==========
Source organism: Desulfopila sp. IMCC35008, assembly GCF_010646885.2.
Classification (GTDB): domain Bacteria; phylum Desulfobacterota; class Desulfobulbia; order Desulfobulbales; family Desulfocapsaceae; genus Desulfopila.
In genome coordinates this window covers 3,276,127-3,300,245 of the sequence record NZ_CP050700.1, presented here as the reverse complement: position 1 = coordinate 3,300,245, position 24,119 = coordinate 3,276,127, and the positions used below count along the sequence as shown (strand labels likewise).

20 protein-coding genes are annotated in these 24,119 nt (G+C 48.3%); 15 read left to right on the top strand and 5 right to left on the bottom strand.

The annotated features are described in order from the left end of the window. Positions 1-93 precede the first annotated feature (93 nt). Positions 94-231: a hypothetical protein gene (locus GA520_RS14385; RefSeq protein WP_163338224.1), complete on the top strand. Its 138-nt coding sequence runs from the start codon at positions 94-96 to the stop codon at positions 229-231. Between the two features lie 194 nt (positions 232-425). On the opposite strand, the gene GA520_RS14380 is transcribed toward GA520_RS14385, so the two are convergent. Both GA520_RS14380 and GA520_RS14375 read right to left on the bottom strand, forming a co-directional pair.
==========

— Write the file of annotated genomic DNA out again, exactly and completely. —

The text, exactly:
Source organism: Desulfopila sp. IMCC35008, assembly GCF_010646885.2.
Classification (GTDB): domain Bacteria; phylum Desulfobacterota; class Desulfobulbia; order Desulfobulbales; family Desulfocapsaceae; genus Desulfopila.
In genome coordinates this window covers 3,276,127-3,300,245 of the sequence record NZ_CP050700.1, presented here as the reverse complement: position 1 = coordinate 3,300,245, position 24,119 = coordinate 3,276,127, and the positions used below count along the sequence as shown (strand labels likewise).

20 protein-coding genes are annotated in these 24,119 nt (G+C 48.3%); 15 read left to right on the top strand and 5 right to left on the bottom strand.

The annotated features are described in order from the left end of the window. Positions 1-93 precede the first annotated feature (93 nt). Positions 94-231: a hypothetical protein gene (locus GA520_RS14385; RefSeq protein WP_163338224.1), complete on the top strand. Its 138-nt coding sequence runs from the start codon at positions 94-96 to the stop codon at positions 229-231. Between the two features lie 194 nt (positions 232-425). On the opposite strand, the gene GA520_RS14380 is transcribed toward GA520_RS14385, so the two are convergent. Both GA520_RS14380 and GA520_RS14375 read right to left on the bottom strand, forming a co-directional pair.